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The question of what constitutes “a particular social group” for purposes of asylum is one of the most difficult and vexing in immigration law.

The U.S. government on Wednesday ended two Trump administration policies that made it harder for immigrants fleeing violence to qualify for asylum, especially Central Americans. Attorney General Merrick Garland issued new instructions to immigration judges to stop following the Trump-era rules that made it tough for immigrants who faced domestic or gang violence to win asylum in the United States.

Is the confusion a feature or a bug?

That probably depends on where you stand. All I know is that you should only read those sections of the Internal Revenue Code that deal with international taxes if you have no regard for your own sanity. The wounds on my brain from taking International Tax at law school over thirty years ago have not healed.

Most members of Congress don?t understand the first thing about the international corporate tax system and won?t have the bandwidth to figure it out.

From a humanitarian perspective, this should be an easy decision

“What the Post fails to mention—indeed, what most American reporting on this subject has neglected to make clear—is that other countries are simply asking for the right to manufacture vaccine doses of their own, as opposed to drawing from existing supply in the U.S. for their own larders. …

“Since last year, 57 countries, along with organizations like Oxfam and Amnesty International, have been begging the WTO to temporarily waive patent protection for the vaccines, so that countries such as India and South Africa might be able to produce their own Covid-19 vaccines and other treatments, which could be more affordable and available to the developing world. And since last year, rich countries, led by the U.S. the U.K., and the European Union, have been blocking that demand. The latest attempt to get them to reconsider failed just last week. …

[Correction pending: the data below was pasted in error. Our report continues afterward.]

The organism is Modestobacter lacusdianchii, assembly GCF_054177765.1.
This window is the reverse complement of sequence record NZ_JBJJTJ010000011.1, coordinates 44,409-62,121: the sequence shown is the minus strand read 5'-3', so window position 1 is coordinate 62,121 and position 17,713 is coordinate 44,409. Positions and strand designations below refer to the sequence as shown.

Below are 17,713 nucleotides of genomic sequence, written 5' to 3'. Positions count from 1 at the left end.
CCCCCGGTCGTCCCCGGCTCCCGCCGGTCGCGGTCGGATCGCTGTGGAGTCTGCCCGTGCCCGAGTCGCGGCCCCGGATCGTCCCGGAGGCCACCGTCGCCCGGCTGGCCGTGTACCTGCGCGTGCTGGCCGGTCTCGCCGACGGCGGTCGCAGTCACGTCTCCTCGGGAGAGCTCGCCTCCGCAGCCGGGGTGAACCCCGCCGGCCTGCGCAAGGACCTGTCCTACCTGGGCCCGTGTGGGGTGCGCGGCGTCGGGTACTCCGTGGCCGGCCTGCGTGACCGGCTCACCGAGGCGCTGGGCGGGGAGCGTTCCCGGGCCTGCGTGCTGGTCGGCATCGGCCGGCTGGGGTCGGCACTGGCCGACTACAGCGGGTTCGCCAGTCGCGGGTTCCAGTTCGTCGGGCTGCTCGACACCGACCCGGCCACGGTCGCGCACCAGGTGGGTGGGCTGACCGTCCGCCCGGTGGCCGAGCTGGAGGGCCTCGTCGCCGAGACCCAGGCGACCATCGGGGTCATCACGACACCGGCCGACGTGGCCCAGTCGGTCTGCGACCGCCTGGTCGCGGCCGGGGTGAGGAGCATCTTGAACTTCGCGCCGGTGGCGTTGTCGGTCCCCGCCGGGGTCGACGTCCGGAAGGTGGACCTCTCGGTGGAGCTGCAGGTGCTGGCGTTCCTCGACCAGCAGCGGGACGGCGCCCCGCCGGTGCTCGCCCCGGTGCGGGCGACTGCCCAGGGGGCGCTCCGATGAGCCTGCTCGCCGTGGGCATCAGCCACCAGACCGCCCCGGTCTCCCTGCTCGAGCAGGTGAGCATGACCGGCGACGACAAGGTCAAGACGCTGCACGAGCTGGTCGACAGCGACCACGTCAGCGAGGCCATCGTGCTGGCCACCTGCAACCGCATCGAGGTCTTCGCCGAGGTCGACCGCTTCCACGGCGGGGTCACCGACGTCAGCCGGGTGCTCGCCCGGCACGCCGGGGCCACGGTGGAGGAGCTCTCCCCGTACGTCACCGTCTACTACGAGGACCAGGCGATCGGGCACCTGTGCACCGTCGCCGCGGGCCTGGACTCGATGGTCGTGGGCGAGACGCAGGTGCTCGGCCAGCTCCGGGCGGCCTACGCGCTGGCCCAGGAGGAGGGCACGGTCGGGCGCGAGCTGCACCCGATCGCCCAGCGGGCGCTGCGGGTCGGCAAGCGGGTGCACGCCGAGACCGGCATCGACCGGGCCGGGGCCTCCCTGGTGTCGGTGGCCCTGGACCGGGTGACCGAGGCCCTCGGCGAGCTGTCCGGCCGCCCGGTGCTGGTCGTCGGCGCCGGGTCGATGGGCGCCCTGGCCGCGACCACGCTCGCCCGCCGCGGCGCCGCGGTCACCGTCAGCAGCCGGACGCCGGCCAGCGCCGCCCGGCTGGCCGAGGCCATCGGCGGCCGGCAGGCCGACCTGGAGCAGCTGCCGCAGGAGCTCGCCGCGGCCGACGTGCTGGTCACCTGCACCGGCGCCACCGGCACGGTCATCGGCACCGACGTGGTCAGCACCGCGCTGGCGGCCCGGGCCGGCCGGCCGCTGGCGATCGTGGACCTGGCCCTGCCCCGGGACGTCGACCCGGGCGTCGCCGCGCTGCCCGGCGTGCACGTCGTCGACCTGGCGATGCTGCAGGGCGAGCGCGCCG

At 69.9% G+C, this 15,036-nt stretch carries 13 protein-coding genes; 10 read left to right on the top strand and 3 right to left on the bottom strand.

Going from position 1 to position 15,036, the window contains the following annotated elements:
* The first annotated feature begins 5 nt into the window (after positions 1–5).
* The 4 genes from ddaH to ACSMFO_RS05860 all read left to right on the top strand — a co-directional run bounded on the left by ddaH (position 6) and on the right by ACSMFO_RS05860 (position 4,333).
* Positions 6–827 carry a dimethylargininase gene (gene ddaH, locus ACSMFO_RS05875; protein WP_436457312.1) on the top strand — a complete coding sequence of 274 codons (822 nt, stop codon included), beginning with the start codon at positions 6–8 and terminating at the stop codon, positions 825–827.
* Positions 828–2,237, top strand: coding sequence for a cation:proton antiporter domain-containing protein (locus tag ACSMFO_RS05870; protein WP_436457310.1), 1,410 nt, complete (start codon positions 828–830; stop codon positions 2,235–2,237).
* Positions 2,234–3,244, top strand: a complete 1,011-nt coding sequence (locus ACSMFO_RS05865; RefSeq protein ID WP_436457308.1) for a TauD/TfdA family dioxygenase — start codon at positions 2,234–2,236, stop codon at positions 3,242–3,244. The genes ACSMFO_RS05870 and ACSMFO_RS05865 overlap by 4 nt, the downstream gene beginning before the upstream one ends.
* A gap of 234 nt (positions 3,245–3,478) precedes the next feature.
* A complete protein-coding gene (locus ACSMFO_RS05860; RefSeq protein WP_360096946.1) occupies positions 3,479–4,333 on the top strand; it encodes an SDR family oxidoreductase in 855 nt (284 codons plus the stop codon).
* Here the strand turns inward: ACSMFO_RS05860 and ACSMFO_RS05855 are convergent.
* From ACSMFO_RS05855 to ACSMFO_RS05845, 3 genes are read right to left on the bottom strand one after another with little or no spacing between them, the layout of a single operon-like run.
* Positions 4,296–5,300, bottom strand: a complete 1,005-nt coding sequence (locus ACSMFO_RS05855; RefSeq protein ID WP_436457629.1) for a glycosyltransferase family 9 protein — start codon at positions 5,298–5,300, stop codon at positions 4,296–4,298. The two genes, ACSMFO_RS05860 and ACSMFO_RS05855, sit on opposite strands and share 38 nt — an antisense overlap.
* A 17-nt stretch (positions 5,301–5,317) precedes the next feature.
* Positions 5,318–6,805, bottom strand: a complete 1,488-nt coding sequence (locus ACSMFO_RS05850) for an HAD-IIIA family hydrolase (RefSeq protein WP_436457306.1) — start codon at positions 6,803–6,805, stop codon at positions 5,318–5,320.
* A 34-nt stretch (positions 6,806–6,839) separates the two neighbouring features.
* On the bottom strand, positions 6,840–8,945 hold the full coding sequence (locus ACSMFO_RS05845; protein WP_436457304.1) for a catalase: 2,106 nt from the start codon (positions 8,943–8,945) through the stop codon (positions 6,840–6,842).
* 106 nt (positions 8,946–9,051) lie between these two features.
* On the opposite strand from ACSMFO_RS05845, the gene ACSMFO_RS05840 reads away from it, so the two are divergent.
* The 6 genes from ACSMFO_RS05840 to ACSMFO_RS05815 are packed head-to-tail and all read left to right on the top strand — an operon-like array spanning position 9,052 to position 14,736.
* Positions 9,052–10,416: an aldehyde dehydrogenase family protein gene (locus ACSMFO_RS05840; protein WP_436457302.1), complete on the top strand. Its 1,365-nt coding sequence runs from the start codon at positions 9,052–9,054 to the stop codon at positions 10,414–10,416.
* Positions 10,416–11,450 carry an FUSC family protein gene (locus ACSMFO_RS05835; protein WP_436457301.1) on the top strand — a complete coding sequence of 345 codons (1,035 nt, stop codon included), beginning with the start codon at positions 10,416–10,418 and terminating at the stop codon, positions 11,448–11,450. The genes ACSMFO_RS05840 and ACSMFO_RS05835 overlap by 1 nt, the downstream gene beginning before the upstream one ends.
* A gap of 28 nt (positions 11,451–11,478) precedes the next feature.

“Vaccine distribution is being spoken and written about as a zero-sum game because of the conditions of artificial scarcity that our government has created and is presently enforcing. If more Americans actually knew the substance of the requests being made by other nations, they’d have no reason to worry about losing any of “our” vaccine doses. Instead, they would understand that the only thing at risk—and only temporarily at that—are some potential future profits of Johnson & Johnson, Pfizer, and the like. It’s hard to believe many of them would side with our government’s position on the matter. The lack of interest by the American media means we’ll never get to find out.”

Nations across the world are demanding the right to manufacture their own Covid-19 vaccines. Why is the U.S. saying no?

Two dysfunctional systems

Since the start of the year, much of the world?s attention was focused on two trials on opposite sides of the world. In one, a brave truth-teller was persecuted by a vengeful administration after stirring up his patriotic followers in protest against tyranny. In the other, Donald Trump was acquitted by the Senate.

Prophecy is a tricky business

At the end of 2019, I attempted to look ahead to what to expect in the U.S. Supreme Court in 2020. Of course, the most important stories?the COVID-19 pandemic and how it changed the court, the death of Justice Ruth Bader Ginsburg, the confirmation of Justice Amy Coney Barrett?could not possibly have been foreseen.

Science? We don’t need no stinking science!

The Supreme Court ruling against New York state's decision to limit religious gatherings in a few high-incidence parts of New York City during the Covid-19 pandemic will cause grave danger in the rest of the country, where public health authorities will feel hamstrung to restrict religious gatherings even when the virus is spreading out of control, writes Jeffrey Sachs.